If a Pod goes down or is removed, an NFS volume is simply unmounted, but the data is will still be available and unlike an emptydir it is not erased. However if you take a look at the NFS example in the documentation, it says you need to create a Persistent Volume Claim first and to not directly mount a volume with NFS.

Persistent Volume Claims

With a Persistent Volume Claim, the Pod can connect to volumes where ever they are through a series of abstractions. The abstractions can provide access to underlying cloud provided back-end storage volumes, or in the case of bare metal, on-prem storage volumes.

An advantage of doing it this way is that an Administrator can define the abstraction layer. This allows developers to obtain the volume ID and the NFS type through an API without actually having any of those details. This additional abstraction layer on top of the physical storage is a convenient way to separate Ops from Dev. Developers can instead use PVC to access the storage that they need while developing their services.

These are the parts to a persistent volume claim:

  • Persistent Volume Claim - a request for storage and mount it to a Pod dynamically without having to know the backend provider of the volume.
  • Persistent Volume - the specific volume being called as outlined in the claim as provisioned by an Administrator. These are not tied to a particular Pod and are managed by Kubernetes.
  • Storage class - allows dynamic storage allocation which is the preferred ‘self serve’ method for developers. Classes are defined by administrators.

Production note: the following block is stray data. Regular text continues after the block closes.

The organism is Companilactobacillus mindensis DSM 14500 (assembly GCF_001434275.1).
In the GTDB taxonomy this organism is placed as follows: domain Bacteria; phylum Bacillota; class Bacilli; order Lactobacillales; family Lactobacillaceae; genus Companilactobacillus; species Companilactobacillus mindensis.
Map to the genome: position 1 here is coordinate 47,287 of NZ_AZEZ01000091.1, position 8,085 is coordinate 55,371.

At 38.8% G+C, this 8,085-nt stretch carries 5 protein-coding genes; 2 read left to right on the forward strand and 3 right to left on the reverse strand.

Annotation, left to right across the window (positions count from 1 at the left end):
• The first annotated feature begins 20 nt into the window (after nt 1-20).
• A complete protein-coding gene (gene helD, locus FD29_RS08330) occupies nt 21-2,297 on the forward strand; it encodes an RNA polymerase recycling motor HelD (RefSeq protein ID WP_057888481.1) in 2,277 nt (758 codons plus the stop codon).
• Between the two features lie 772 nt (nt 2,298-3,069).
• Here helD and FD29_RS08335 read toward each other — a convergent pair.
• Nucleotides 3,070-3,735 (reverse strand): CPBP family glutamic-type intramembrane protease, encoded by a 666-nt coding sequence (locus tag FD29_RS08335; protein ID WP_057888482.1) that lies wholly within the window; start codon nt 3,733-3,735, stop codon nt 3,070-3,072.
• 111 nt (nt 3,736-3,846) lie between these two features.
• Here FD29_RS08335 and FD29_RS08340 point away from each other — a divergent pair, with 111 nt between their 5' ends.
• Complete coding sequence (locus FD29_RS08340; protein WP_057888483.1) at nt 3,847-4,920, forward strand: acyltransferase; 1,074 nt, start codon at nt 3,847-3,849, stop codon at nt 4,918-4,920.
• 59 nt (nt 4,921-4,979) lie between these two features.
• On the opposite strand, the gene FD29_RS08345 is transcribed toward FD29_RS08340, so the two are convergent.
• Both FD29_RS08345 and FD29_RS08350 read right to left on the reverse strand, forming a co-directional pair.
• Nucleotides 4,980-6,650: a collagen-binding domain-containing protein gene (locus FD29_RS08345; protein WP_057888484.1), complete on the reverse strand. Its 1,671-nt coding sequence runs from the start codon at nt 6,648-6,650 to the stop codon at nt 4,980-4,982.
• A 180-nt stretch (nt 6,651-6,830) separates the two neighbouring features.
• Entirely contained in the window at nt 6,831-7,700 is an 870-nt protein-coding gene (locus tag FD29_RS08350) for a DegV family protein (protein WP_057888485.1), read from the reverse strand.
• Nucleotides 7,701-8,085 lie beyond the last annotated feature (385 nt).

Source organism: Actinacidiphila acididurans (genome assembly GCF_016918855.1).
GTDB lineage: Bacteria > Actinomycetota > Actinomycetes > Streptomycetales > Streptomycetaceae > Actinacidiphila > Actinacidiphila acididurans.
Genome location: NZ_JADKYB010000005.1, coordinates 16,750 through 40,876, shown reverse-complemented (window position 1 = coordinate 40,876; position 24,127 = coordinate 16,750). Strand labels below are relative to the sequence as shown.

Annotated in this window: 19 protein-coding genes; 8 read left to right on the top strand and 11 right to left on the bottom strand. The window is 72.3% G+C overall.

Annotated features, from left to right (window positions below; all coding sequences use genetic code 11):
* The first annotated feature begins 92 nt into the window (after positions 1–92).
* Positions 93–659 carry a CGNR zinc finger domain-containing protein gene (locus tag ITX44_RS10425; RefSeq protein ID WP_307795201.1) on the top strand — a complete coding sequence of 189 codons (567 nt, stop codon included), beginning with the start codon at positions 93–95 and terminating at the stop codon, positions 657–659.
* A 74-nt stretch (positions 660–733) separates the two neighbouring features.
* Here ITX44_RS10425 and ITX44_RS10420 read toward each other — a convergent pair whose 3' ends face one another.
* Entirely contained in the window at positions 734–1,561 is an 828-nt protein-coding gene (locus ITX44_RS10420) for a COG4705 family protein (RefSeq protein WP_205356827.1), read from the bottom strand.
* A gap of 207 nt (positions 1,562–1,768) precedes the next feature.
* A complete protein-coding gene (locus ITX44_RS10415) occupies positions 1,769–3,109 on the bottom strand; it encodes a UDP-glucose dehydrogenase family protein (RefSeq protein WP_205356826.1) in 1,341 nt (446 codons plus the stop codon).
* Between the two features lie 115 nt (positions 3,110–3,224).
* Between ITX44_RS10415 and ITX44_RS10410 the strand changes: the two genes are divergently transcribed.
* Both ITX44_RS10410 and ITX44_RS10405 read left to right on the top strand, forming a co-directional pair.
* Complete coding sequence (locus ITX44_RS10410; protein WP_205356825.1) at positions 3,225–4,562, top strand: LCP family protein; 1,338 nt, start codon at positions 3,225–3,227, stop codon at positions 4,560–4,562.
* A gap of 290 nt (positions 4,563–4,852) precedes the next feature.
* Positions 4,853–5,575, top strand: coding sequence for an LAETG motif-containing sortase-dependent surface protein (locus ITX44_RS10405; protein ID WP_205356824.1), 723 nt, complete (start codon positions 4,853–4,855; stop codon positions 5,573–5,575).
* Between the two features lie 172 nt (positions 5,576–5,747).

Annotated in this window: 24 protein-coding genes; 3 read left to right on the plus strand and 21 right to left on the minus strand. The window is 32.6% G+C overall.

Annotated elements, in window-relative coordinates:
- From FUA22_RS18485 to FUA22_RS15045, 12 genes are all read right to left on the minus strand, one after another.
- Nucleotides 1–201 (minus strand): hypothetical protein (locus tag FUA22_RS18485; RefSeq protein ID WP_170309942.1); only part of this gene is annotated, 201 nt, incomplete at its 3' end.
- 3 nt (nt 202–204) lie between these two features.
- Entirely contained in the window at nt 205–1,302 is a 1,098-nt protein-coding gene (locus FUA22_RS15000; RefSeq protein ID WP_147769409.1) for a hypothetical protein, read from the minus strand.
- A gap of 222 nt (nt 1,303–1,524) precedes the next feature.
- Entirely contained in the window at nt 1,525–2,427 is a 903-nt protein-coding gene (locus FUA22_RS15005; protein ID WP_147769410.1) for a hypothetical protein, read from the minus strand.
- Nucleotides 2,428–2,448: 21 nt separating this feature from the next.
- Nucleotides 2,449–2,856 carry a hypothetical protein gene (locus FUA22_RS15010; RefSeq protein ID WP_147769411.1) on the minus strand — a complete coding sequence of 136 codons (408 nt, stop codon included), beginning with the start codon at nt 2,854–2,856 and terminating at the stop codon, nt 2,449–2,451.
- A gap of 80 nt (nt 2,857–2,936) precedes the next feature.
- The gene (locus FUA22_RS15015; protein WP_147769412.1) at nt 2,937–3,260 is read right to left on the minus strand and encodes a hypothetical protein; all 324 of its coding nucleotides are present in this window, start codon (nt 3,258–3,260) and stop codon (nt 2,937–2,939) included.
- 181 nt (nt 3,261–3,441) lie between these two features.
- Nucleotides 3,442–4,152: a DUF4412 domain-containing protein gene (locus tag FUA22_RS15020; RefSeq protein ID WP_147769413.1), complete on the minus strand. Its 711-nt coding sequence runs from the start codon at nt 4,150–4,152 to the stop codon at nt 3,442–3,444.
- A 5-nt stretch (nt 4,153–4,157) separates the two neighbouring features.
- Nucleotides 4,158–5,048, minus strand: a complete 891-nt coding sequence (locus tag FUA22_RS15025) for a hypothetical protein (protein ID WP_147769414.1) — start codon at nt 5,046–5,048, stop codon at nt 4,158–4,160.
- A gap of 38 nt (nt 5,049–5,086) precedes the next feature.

• Physical storage - the actual volume that is being connected to and mounted.

So how do I configure storage for bare metal Kubernetes?

Configuring local storage PVC for statefulsets went GA as of Kubernetes 1.10. Stefan Prodan (https://twitter.com/stefanprodan), Weaveworks community engineer has written this useful step by step tutorial on how to use kubeadm to spin up your cluster and then configuring it to use local SSD persistent volumes for statefulsets. The diagram below shows the basic architecture of this type of configuration on bare metal servers.


According to Stefan, using local SSD storage works well for HA capable databases like Mongo and ElasticSearch, and he further clarifies that “if your statefulsets are not HA you could also use Rook for your volumes.”

There are also many other third-party plugins that you can explore in the Kubernetes docs or take a look at this list of storage resources from mhausenblas

For additional information on stateful-applications, see “StatefulSet Basics Tutorial

Final Thoughts

In this post, I went over some of the problems with stateful applications running on Kubernetes. I then provided a brief sampling of the different types of volumes that are available and how they operate. Finally I described how by using Persistent Volume Claims you can more easily manage persistent data with a large development team.  And lastly, a link was provided to a tutorial written by Stefan Prodan that describes how to configure persistent volumes for bare metal servers running Kubernetes.

A note about ingress controllers for on-premise Kubernetes:
An astute reader pointed out to us that in our last Kubernetes FAQ on bare metal ingress, we completely forgot to include the mature project Træfik and talked about MetalLB instead! Thanks for pointing that out and here is a link to their docs on how to use it. 

As always we love to hear from you. If you have any comments or suggestions don't hesitate to contact us on slack or on twitter.

Need help?

For the past 3 years, Kubernetes has been powering Weave Cloud, our operations as a service offering. We’re happy to share our knowledge and help teams embrace the benefits of on-premise installations of Kubernetes. Contact us for more details on our Kubernetes support packages.